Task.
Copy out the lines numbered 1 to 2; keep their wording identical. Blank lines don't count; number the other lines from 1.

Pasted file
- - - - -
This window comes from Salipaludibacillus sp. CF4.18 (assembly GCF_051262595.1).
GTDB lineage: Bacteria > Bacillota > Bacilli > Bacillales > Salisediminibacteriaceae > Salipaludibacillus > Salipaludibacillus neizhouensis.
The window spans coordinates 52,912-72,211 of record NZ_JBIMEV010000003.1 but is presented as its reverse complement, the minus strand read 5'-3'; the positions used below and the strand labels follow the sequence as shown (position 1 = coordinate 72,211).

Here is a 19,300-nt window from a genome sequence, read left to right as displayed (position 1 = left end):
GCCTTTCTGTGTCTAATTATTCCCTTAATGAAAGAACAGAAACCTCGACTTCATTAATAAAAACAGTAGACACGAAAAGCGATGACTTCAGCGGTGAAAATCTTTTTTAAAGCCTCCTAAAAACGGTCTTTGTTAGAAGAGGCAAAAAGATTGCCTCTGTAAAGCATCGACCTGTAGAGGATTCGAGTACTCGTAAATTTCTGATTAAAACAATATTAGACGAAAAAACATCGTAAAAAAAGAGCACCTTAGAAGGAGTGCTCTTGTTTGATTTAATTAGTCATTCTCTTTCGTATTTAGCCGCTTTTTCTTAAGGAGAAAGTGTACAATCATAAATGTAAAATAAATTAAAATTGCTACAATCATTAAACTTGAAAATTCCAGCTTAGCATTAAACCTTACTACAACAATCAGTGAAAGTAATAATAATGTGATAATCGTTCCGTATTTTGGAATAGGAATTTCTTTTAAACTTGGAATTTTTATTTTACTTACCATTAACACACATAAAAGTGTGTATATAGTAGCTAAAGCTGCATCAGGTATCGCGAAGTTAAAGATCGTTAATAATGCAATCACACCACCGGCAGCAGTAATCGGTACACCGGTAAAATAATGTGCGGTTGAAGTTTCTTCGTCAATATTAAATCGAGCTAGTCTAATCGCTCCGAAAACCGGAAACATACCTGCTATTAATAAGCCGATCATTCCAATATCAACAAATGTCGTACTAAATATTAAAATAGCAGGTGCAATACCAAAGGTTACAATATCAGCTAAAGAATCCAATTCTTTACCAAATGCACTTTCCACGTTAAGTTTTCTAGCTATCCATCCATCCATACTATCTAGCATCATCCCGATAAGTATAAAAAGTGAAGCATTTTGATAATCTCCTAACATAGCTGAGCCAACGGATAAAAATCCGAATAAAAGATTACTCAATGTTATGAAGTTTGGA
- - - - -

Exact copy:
This window comes from Salipaludibacillus sp. CF4.18 (assembly GCF_051262595.1).
GTDB lineage: Bacteria > Bacillota > Bacilli > Bacillales > Salisediminibacteriaceae > Salipaludibacillus > Salipaludibacillus neizhouensis.